Subscribe to the World's Most Popular Newsletter (it's free!)
Tubes of commercially available permethrin-treated cotton balls were distributed twice each year in 1989 and 1990 at five sites in a
Lyme disease endemic area in Connecticut. Five additional sites were not treated. At each application, 48 tubes, sufficient to treat 0.4 ha, were dispersed at 10-m intervals through woodlands, around ornamental plantings, and along rockwalls. The cotton was collected by white-footed mice (Peromyscus leucopus) from the majority of the tubes, which resulted in a decrease (37.2% in 1989 and 91.5% in 1990) in the number of subadult Ixodes dammini Spielman, Clifford, Piesman, and Corwin on the mice in the treated areas. There were no significant decreases in the number of host-seeking nymphs or adults of I. dammini in 1989 or 1990 between the treated and untreated sites. The rates of infection in the host-seeking nymphs with Borrelia burgdorferi, the etiological agent of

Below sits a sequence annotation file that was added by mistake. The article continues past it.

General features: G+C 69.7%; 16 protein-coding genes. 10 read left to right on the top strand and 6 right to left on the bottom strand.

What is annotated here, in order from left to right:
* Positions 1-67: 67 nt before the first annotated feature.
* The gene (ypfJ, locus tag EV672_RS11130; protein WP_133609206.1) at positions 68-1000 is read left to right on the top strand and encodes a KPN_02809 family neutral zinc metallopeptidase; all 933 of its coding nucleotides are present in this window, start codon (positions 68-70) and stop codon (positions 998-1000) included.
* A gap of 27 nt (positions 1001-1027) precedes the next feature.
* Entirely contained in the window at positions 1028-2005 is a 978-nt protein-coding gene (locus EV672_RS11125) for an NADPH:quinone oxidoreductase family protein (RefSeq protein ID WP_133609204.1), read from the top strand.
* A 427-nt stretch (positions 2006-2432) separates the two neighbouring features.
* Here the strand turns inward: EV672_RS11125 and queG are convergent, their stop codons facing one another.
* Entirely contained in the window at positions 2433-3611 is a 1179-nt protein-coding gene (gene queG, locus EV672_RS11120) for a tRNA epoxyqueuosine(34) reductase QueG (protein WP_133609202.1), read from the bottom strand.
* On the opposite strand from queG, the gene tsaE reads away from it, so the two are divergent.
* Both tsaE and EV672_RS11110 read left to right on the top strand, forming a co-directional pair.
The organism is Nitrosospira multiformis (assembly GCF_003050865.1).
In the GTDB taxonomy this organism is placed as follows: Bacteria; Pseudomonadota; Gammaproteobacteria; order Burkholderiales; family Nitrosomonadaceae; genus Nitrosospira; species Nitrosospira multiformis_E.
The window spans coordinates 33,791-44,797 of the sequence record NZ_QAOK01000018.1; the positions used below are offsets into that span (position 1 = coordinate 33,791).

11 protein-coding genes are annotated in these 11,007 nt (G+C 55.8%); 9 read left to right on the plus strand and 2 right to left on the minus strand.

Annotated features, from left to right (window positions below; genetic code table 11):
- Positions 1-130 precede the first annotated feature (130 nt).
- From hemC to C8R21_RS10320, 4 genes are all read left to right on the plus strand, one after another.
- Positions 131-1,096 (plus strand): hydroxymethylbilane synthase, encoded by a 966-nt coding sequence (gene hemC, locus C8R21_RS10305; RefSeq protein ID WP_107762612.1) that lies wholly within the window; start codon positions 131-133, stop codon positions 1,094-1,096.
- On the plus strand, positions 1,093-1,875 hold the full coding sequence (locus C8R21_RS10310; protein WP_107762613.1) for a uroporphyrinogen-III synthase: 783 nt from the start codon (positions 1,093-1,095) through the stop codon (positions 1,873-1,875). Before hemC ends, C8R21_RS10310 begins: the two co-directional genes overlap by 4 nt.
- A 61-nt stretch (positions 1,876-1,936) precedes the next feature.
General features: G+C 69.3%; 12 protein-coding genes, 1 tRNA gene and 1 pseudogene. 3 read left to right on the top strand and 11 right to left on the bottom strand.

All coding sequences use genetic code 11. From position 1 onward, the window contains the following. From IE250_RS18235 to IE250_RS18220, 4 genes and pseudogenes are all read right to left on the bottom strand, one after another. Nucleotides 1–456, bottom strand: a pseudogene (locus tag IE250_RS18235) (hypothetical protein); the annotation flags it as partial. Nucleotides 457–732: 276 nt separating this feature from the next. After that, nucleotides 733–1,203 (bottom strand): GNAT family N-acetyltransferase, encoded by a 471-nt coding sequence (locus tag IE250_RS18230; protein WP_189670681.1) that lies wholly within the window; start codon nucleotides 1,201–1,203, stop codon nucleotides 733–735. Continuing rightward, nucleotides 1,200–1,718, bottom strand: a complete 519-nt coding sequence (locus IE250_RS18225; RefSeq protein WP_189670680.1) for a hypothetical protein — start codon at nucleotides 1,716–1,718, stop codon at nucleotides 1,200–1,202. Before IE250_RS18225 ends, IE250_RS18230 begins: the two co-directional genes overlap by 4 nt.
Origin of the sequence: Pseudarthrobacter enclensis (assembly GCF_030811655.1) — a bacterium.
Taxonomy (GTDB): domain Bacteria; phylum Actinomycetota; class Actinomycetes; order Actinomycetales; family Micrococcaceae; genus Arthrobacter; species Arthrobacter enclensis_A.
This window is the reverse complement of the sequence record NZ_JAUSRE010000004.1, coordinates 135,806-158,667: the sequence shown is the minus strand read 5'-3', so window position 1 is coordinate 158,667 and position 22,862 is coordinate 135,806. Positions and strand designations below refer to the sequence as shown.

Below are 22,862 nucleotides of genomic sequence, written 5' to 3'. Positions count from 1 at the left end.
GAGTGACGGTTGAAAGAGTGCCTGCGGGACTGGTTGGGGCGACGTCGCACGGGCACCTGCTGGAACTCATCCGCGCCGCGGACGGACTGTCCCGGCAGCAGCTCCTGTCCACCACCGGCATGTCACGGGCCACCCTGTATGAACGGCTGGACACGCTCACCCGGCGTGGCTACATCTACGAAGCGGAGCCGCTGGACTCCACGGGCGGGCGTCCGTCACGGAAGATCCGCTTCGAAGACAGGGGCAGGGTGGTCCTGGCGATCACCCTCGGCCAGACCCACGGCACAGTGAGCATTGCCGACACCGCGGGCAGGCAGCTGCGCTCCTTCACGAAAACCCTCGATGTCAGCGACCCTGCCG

Lyme disease, at the treated sites (13.0 and 14.6% for 1989 and 1990, respectively) were comparable to those at the untreated sites (16.9 and 13.2% for 1989 and 1990, respectively). The distribution of permethrin-treated cotton around individual residences significantly reduced the number of ticks on P. leucopus but was not sufficient to reduce the risk of exposure to infected host-seeking nymphs and adults of I. dammini after two seasons of treatment.